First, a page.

Monday, June 15, 2009

Creating Jesus 18: What Justin reflects

I know that many of my readers have concerns about what, if anything, second century texts can tell us about Christian origins. To limit ourselves to texts authored in the first century does not serve any of us well, especially when the ancient mindset was traditionalist and memorial. They worked to pass on in writing the oral and written traditions they had received from others before them. This doesn't mean that these traditions were passed on without development or shifts, but it does mean that we need to mine the second century materials for what they have passed on.

Justin Martyr is a case in point. He is teaching in Rome in the mid-second century. And his work assumes the Antiochean paradigm that we had located in the earlier materials. He knows Jesus as the YHWH Angel and that this Angel embodied as Jesus through the virgin womb. Jesus is the Son, the Angel of YHWH, who speaks from the burning bush, visits with Abraham, wrestles with Jacob, appears to Joshua. He writes, "Therefore, neither Abraham, nor Issac, nor Jacob, nor amy man saw the Father...but only him who, according to his [God's] will, is both God, his son, and Angel, from the fact that he ministers to his purpose. Whom he also has willed to be born through the virgin, and who once became fire for that conversation with Moses in the bush" (Dial. 127,4).

The Angel YHWH embodied the man Jesus, from the time of conception or quickening in the virgin womb.


Mike Koke said...

Thanks April for another great post and I have learned much from this series. There is definitely support for the connection between the divine Name (now understood as Jesus) and the YHWH Angel (e.g. Dial 75). What do you think of the argument of Larry Hurtado's, "'Jesus as God's Name, and Jesus as God's Embodied Name in Justin Martyr" (in Justin Martyr and His World [ed. Sara Parvis and Paul Foster; Minneapolis: Fortress, 2007])? He argues that references to God and His Name (Dial 64:4; 65:4-5; 73:3; 74:2-3) as references to God and Jesus respectively and reflecting a binitarian devotional pattern (pg. 132-135).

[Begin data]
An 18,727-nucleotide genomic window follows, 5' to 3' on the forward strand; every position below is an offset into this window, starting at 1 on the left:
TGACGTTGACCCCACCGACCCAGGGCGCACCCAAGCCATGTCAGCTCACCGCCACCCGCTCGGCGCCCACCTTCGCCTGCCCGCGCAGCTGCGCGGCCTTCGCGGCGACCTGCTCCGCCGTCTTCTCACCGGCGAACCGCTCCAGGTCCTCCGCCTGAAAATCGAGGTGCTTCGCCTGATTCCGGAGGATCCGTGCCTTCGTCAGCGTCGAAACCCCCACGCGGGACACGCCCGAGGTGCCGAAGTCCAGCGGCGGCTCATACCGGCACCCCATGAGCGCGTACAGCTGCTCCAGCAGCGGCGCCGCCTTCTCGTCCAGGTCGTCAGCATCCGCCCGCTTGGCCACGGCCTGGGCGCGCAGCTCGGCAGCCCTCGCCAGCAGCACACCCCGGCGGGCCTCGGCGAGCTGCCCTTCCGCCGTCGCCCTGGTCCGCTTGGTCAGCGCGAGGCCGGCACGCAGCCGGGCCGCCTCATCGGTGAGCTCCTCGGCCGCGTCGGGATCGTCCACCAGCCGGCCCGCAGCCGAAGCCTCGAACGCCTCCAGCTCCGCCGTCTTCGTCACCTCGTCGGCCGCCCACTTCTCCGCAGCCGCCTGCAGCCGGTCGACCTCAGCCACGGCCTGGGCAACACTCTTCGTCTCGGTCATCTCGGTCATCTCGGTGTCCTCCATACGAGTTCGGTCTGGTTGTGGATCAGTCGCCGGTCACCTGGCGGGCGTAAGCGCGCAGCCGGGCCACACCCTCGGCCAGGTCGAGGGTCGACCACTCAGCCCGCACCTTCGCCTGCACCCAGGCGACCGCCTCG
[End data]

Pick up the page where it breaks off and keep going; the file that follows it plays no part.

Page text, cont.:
April DeConick said...

Yes, for Justin Jesus is being worshiped as a separate subordinate god who is God in the same way that the ray of sun is the Sun.

Stephan Huller said...

I thought you might find this interesting. It dovetails nicely with what you are noting about Justin. It is well established that the Marcionites called Jesus 'Chrestos.' The common understanding was that Jesus was 'the Good' god. Yet this is wrong.

Open up an LXX concordance. Chrestos takes the place of three Hebrew words 'tov' (obvious) yaqar (precious, honored) and yashar (upright). Yashar is the intriguing one because it leads us to something absolutely central in Judaism.

Hebrew Proverbs 2:21 כִּי-יְשָׁרִים יִשְׁכְּנוּ-אD6רֶץ; וּתְמִימִים, יִוָּתְרוּ בָהּ

LXX Proverbs 2:21 χρηστοὶ ἔσονται οἰκήτορες γῆς ἄκακοι δὲ ὑπολειφθήσονται ἐν αὐτῇ ὅτι εὐθεῖς κατασκηνώσουσι γῆν καὶ ὅσιοι ὑπολειφθήσονται ἐν αὐτῇ

The point here is that it makes more sense to think that Chrestos was used by Justin and the Marcionites (i.e. the Christians before Irenaeus) as a rendering for yashar.

This is reflected in Kittel's statement that Chrestos "when used of people means 'worthy,' 'decent,' 'honest,' morally 'upright' or 'good." (p 1320)

So you might ask what's the big deal about Justin and the Marcionites identifying Jesus by a title by the title yashar? Well take a guess which angel happens to be connected with the Hebrew word yashar?

The angel ISRAEL.

Yes almost everyone in antiquity made the connection between a word spelled yod-shin-resh and Israel. Israel is (yod+shin +resh) + el (god). The Samaritans maintain a form of Hebrew which doesn't differentiate between shin and sin (the Jews put a dot on the right and left side of the letter to differentiate between two different phonemes). The Samaritans simply say the name of Israel comes from yashar or specifically Gen 32:28 "And he said, Thy name shall be called no more Jacob, but Israel: for as a prince hast thou power ]yashar] with God and with men, and hast prevailed."

Now anyone who has ever read Philo, the various Palestinian Targums, the Prayer of Joseph and all those other pseudepygryphal texts knows that there was inevitably this story where Jacob either wrestles with an angel named Israel or Sariel, was a heavenly angel named Israel or something like this based on a word play related to yasar in Jewish Hebrew yashar in Samaritan Hebrew. The inevitable rejection by scholars that yasar com es from a root which means to 'rule' or have 'power' must be acknowledged. Nevertheless the point isn't what we know but what ancients thought was true about the etymology of the name Israel. It is abolutely amazing to see how every single Greek translator connects Israel with Yashurun or Jeshurun which is derived from the yashar meaning 'upright' and translated as Chrestos in the LXX.

Stephan Huller said...